Miriam Fried

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Miriam Fried
Born (1946-09-09) 9 September 1946 (age 77)
Satu Mare, Romania
Occupation(s)Pedagogue, performer

Miriam Fried (born 9 September 1946)[1][2] is a Romanian-born Israeli classical violinist and pedagogue.


Miriam Fried was born in Satu Mare, Romania[2] but moved with her family to Israel when she was aged 2.[3]

Her family settled in Herzliya. Her mother was a piano teacher.[2] Miriam first took up piano lessons but when she was eight years old she made a definite choice for the violin. Her studies in Tel Aviv with Alice Fenyves continued under her brother Lorand Fenyves at Geneva,[2] Josef Gingold at Indiana University, and Ivan Galamian at the Juilliard School.[2][3]

In 1968 she won the Paganini Competition in Genoa and in 1971 the Queen Elisabeth Music Competition in Brussels.[2][3]

Miriam Fried is the dedicatee and first performer of the Violin Concerto by Donald Erb. Other composers who have written works for her include Ned Rorem and Alexander Boskovich.[2]

She has recorded the complete solo sonatas and partitas of Johann Sebastian Bach, and twice recorded the Sibelius Violin Concerto.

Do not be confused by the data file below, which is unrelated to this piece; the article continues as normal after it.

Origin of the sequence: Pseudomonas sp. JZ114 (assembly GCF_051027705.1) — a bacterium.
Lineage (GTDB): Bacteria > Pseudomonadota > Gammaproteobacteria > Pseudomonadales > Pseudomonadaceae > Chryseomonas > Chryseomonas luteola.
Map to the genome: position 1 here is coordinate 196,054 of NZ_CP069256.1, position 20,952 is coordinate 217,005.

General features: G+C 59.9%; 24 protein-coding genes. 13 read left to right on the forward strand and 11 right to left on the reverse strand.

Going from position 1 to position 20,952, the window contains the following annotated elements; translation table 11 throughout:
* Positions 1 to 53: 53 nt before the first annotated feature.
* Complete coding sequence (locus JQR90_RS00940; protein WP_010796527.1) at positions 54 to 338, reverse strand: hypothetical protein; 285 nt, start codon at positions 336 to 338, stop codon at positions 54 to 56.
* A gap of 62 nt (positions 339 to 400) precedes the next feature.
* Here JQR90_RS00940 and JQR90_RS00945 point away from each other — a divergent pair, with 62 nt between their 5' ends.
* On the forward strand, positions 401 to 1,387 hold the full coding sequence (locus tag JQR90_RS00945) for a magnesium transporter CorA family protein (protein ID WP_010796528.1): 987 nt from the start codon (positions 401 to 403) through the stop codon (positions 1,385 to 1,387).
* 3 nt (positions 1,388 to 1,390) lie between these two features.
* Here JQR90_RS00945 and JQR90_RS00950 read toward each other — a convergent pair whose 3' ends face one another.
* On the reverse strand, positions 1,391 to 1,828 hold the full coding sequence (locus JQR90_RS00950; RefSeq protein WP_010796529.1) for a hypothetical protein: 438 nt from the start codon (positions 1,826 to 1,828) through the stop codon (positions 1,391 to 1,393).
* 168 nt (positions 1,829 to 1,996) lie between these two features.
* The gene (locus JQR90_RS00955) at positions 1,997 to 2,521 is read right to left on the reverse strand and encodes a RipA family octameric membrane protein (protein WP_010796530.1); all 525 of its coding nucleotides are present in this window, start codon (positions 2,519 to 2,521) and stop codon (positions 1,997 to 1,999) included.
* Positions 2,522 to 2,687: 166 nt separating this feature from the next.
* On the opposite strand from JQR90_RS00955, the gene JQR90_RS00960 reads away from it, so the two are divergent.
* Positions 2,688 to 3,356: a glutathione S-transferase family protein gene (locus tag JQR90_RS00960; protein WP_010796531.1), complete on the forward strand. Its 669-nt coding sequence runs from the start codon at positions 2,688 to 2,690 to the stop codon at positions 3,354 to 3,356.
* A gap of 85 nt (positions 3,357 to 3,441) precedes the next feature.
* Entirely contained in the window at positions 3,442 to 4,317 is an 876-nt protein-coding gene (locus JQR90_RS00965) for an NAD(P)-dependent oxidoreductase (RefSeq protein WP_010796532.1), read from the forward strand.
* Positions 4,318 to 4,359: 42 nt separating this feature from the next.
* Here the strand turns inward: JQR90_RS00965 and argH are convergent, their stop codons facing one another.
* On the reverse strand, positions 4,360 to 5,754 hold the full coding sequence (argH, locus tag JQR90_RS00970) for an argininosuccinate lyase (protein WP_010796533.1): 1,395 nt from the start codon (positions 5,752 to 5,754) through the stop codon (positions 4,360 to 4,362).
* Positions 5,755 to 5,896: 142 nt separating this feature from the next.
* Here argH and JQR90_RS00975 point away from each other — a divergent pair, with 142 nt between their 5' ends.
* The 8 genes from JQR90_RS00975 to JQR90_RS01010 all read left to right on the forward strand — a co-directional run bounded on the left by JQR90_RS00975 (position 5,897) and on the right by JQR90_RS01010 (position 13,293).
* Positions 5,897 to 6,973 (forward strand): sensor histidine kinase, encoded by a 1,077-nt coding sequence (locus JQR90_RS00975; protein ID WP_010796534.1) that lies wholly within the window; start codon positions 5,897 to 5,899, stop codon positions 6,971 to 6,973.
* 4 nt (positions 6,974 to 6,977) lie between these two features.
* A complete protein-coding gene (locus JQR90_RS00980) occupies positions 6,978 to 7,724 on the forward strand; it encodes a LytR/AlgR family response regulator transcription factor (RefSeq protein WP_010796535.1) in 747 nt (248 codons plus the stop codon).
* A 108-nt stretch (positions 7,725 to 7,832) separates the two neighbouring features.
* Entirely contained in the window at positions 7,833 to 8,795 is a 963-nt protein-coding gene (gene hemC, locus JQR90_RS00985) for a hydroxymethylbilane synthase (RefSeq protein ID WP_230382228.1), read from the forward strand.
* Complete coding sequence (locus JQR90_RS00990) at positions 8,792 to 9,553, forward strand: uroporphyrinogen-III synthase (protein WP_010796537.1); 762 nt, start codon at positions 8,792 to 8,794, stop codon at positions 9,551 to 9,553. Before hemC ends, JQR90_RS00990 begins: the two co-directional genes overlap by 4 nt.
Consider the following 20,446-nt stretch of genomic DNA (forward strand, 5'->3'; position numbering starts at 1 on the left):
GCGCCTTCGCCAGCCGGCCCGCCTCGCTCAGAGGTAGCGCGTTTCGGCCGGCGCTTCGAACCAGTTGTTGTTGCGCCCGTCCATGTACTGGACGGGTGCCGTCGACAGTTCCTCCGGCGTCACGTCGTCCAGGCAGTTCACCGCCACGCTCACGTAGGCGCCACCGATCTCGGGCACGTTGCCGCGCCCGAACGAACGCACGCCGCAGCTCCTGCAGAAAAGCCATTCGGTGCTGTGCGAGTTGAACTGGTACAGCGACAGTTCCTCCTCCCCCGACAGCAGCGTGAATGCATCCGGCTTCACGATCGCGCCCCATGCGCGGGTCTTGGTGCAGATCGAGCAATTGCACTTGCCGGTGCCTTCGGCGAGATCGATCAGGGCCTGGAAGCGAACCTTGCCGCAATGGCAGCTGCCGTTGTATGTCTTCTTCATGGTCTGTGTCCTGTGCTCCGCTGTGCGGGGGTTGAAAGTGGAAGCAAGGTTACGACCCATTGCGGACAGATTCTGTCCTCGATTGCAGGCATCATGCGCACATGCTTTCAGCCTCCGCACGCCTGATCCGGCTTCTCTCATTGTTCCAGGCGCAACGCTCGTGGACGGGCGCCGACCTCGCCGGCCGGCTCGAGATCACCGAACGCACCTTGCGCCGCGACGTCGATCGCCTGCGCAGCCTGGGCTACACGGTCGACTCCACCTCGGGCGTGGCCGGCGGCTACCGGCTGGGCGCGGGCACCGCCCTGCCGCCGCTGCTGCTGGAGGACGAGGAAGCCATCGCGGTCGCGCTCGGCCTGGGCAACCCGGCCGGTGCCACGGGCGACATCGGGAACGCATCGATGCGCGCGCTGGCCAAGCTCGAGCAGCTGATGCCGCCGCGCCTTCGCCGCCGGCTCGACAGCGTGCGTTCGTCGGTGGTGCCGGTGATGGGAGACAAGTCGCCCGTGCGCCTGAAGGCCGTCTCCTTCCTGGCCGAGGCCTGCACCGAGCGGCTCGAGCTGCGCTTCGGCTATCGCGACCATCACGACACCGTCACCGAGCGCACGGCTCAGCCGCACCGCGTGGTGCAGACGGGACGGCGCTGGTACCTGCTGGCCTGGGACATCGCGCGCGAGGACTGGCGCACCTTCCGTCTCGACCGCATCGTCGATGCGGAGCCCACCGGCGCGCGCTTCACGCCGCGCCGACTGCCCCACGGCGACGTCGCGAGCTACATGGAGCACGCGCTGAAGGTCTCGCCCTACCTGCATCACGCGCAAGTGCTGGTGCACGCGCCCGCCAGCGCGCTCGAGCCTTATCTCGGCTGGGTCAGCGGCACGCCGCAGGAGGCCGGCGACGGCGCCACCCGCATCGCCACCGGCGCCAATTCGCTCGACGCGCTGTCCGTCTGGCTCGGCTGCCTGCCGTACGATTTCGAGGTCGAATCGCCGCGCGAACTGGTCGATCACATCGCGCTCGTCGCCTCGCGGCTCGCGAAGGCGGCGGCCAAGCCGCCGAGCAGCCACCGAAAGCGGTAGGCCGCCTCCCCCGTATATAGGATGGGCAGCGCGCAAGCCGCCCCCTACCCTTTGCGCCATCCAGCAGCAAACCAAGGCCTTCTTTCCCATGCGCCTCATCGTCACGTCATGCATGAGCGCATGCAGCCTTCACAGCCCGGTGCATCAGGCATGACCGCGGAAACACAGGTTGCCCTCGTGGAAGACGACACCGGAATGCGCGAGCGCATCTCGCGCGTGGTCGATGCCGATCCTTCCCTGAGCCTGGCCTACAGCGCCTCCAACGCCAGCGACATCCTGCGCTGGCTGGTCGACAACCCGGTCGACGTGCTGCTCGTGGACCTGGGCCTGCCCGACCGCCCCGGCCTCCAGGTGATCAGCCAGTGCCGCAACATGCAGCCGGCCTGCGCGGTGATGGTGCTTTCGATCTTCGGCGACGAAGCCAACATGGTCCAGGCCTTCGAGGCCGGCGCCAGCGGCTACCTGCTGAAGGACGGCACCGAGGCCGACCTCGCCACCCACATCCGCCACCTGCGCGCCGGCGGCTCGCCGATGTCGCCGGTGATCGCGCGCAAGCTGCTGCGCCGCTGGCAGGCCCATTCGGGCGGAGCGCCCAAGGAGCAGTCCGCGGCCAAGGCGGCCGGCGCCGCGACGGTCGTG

She plays a 1718 Stradivarius believed to have been formerly owned by Louis Spohr, and also by Regina Strinasacchi, for whom Wolfgang Amadeus Mozart wrote his Sonata in B-flat, K. 454.[3]

She has been artistic director and chair of the faculty at the Steans Institute for Young Artists[4] of the Ravinia Festival since 1993. She was a member of the Mendelssohn String Quartet. She is a member of the faculty of the New England Conservatory.[5] She was Professor of Violin at the Jacobs School of Music at Indiana University.[2] Her students include Pekka Kuusisto and Nancy Zhou.

She gives master classes internationally.[5]

She is married to the violinist and violist Paul Biss, the son of the Russian-born cellist Raya Garbousova. Their sons are the pianist Jonathan Biss, with whom she often plays,[2] and Daniel Biss, who is the mayor of Evanston, Illinois.


  1. ^ "Today in Music History". Archived from the original on 8 June 2019. Retrieved 16 February 2012.
  2. ^ a b c d e f g h i David C F Wright
  3. ^ a b c d Mendelssohn String Quartet
  4. ^ New England Conservatory
  5. ^ a b Opus3 Artists